I always feel like working at a library is just like the Matrix because everything we need to do our job is right here for us at our fingertips. Anything we want to learn from languages to marketing to budgeting is available to us at all times on our shelves. So it always surprises me when I see that libraries are not at the forefront of technology, innovation, and design. I think its time that we, as librarians, take the responsibility to take the time to learn everything we need to do our jobs better. After all, how can we expect our patrons to learn when we don’t do it ourselves. So this is my challenge to all librarians – find out what you need to learn to do your job better, then learn it.

Of course, I might be totally wrong here. If I am, take the time to comment, criticize, and don’t forget to subscribe, and let me know how you feel. Thanks Team.

And as always, if you have a couple bucks laying around…. Why not donate it to the Coastal Education Project and give the gift of education to coastal communities around the world.

Create a searchbox for Webvoyage 7.0 on your library homepage

Every library website should include a quick OPAC search box.  They’re easy to create and easy to use for your patrons.  Now, with a little help from my brother, I created a quick searchbox for webvoyage 7.0.  I’m going to shamelessly plug his company that helped me –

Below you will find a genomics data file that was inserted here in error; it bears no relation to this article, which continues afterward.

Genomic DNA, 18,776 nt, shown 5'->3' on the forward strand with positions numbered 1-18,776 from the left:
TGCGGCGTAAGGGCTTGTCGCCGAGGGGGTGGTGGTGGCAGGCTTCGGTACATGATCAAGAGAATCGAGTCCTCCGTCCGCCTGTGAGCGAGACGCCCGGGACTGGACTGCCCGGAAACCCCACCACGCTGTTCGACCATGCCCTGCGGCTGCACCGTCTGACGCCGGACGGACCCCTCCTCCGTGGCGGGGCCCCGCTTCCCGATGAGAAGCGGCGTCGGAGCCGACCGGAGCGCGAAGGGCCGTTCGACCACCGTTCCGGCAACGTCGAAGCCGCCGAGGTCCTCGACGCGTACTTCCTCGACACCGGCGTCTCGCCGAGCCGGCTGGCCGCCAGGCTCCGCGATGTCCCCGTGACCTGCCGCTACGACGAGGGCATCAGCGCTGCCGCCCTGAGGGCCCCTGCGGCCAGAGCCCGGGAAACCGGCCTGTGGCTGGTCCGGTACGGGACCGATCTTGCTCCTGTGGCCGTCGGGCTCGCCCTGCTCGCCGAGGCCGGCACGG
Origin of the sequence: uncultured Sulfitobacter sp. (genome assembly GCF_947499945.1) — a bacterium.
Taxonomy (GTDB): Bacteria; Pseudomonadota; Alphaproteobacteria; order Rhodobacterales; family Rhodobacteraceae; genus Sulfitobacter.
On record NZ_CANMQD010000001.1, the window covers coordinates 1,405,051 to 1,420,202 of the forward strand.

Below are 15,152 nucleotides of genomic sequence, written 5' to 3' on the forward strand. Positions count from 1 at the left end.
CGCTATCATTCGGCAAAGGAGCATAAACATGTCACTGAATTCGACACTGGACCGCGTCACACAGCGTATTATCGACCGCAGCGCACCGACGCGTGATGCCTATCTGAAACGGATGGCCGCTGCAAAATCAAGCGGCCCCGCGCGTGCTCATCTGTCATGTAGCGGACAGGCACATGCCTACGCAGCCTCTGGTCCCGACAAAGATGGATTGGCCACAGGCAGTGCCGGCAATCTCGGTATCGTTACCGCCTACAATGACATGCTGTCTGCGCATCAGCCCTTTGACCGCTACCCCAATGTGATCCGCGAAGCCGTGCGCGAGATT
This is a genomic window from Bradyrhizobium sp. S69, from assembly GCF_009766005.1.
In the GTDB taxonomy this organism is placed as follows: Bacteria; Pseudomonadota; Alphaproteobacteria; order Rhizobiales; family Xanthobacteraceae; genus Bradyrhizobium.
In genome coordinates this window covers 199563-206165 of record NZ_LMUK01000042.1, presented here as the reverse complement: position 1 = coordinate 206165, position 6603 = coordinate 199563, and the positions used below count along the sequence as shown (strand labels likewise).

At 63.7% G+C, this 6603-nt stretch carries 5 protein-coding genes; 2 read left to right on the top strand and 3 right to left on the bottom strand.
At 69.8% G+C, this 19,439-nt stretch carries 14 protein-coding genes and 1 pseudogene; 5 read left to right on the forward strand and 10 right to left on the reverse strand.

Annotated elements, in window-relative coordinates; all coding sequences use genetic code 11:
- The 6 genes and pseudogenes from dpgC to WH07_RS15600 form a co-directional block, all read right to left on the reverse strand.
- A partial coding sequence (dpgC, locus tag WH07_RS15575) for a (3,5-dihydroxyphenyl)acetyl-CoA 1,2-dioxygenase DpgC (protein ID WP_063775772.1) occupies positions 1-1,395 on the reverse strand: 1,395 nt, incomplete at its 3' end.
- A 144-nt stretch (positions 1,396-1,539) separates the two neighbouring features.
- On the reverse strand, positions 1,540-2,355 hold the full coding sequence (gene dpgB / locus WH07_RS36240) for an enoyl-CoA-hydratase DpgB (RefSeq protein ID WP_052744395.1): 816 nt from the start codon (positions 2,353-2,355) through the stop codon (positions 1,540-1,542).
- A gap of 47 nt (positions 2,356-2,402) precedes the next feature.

To see or try out this searchbox in action check out our library’s website at
Here is the code for the search box
Here is the top ten or so webvoage hacks
And of course, if you would like to contribute to help education and literacy in coastal communities, feel free to donate to my California non-profit at

Make your library website on a MAC!

I’m still amazed at the number of libraries that don’t have websites. Websites are key to the access of information for our patrons, whether librarians like it or not. This means that every library, no matter how small cannot afford to not have a website. While I don’t believe that iWeb is the only way to create a library website, it does allow for many interesting features that are easy and fun to use. It is also fairly inexpensive. If you would like to see how we have created our library website using iWeb, please feel free to visit our website at As always, please feel free to comment or criticize, but don’t forget to subscribe. If you have any extra cash, you can always donate to the California non-profit – and make education and literacy a real possibility for everyone on the coast.